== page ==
With residential population on Small Island States generally concentrated within coastal zones any rise in sea level will displace these populations (Davissen and Long, 2003, p6). Tuvalu, in particular, is extremely vulnerable to even small rises in sea level (Gillespie and Burns, 2000, p235; Ede, 2003, p40). Islands do not need to be covered in water for them to become uninhabitable. Once rising sea levels get into the food chain, the island would be unable to sustain habitation. In Tuvalu people are already being forced to grow root crops in metal buckets rather than in the ground due to the increased salinity of the soil (Davissen and Long, 2003, p5).

    • Word count: 1239
  17. Discuss the similarities and differences between human and physical geography

    In the United Kingdom human geography was not really explored in detail until after 1945. According to The American Heritage(r) Dictionary of the English Language, a study of a field of interest is a science if it observes, identifies, describes, investigates experimentally and theoretically explains phenomena, therefore both physical and human geography must be considered to be science due to the fact that both areas of geography can be studied methodologically. Despite the fact that the two aspects of geography are moving apart they are both considered to be sciences that have drawn on the idea of space.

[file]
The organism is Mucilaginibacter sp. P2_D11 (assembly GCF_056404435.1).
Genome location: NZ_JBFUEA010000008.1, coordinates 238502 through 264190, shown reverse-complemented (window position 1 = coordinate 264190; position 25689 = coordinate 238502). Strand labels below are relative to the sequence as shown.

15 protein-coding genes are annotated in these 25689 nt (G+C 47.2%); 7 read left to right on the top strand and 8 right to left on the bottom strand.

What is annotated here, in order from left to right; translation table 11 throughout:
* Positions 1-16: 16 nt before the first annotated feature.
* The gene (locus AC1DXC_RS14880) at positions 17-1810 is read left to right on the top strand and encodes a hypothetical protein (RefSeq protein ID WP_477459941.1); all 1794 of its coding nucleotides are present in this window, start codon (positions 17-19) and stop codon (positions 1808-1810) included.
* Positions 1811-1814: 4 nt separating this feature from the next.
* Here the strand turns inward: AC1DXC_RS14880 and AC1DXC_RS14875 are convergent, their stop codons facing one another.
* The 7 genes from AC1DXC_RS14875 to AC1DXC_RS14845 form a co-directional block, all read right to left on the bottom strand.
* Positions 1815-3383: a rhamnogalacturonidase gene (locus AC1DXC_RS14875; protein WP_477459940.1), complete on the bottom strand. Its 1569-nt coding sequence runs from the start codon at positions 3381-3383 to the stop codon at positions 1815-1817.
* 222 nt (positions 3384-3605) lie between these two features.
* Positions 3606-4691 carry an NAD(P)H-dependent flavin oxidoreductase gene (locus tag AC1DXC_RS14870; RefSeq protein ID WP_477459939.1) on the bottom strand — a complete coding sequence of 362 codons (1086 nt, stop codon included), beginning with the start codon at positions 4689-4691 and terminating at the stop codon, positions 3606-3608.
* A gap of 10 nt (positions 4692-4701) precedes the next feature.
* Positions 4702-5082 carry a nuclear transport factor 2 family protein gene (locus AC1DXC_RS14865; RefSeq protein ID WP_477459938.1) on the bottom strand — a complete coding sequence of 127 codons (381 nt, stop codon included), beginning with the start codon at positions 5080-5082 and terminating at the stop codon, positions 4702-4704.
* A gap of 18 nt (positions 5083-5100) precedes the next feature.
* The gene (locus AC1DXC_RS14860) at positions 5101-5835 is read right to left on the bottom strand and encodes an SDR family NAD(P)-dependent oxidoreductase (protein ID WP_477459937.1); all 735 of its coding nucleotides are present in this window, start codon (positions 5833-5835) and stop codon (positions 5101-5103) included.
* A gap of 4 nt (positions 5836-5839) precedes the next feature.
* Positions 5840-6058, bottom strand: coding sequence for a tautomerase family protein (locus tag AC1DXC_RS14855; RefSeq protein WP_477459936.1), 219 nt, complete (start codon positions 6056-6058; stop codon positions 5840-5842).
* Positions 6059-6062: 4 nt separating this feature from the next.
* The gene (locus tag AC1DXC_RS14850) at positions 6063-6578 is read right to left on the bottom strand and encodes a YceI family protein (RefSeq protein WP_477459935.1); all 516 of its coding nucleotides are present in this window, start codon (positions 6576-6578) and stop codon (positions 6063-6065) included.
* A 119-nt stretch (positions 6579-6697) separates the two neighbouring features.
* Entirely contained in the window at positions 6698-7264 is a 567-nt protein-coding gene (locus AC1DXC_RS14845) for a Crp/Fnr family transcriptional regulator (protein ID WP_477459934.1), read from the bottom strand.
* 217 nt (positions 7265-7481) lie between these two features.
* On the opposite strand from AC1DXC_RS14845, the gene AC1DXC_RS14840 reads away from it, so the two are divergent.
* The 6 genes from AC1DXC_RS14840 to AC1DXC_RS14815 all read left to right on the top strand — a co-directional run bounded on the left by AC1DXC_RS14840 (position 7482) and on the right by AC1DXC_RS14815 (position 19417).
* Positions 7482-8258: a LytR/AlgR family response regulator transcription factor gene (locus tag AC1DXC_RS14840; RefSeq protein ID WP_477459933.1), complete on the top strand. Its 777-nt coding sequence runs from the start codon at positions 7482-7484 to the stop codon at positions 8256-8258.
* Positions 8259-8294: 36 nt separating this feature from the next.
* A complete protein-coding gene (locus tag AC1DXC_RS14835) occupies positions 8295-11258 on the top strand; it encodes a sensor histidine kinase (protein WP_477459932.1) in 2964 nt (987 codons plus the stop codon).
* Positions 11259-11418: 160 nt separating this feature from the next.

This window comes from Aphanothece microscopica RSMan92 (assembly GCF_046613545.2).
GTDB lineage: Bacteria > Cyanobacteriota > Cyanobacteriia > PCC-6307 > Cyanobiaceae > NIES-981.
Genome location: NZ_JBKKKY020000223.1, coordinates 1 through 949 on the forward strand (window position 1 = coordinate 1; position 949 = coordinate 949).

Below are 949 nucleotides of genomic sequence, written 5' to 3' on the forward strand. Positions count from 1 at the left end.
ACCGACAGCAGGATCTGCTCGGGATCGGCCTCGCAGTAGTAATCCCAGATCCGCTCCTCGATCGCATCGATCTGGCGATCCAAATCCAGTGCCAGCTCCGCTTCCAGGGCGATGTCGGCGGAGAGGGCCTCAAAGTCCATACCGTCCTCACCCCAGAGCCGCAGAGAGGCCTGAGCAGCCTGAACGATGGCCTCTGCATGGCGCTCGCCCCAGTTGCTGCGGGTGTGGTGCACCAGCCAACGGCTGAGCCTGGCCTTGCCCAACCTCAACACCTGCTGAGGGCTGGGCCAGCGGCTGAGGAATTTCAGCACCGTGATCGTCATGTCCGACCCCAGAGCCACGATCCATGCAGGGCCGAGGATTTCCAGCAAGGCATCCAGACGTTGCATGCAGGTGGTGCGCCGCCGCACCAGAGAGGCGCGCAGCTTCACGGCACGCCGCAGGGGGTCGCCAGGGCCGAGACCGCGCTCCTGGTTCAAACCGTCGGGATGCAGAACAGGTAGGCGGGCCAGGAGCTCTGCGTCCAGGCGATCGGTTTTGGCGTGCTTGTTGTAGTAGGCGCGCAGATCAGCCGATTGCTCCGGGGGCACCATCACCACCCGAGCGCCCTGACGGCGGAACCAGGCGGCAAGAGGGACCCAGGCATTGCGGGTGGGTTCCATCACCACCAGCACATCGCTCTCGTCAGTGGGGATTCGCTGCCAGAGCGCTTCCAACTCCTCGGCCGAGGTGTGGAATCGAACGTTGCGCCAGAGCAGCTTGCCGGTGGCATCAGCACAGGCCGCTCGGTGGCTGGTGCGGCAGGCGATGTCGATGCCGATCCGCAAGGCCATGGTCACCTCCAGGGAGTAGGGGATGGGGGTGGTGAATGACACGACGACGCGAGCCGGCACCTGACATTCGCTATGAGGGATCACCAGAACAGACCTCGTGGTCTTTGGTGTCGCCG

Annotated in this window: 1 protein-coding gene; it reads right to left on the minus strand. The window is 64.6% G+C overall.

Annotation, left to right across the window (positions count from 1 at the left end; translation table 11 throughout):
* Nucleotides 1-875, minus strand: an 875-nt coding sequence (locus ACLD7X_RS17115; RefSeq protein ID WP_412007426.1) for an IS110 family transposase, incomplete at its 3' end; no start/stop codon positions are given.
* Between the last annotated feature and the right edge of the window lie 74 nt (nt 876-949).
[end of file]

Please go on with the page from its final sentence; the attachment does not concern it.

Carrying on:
• Word count: 1609
  18. The atmosphere and refrigerant gasses

    The damage caused to the environment in the past has been immense, and will take along time to recover, if ever. This progressive damage was checked early in the 1990's by a radical change in global rules and regulations governing the management and use of these chemicals; however, the danger still exists if not managed correctly. What are the properties of refrigerant gases?: In its liquid form it generally occupies about 40 times less volume than it does as a gas.

    • Word count: 1122
  19. The failure of the US and Australian Governments to ratify the Kyoto Protocol reflects the influence of short- term business considerations. Do you agree or disagree with this statement?

    In 2001, President Bush unilaterally pulled the US out of the protocol (Bohringer & Loschel, 2003). The exit of the world's biggest economy, and a huge pollutant, was a devastating blow to Kyoto's aspirations and to the morale of the other signatories. After that, Australian is also out from the protocol although it is far smaller than the US, Australia's absence is nevertheless very important because of the proliferation of heavy industry. And both countries said that implementing Kyoto would damage the competitiveness of their industries.

    • Word count: 1606
  20. Global Warming.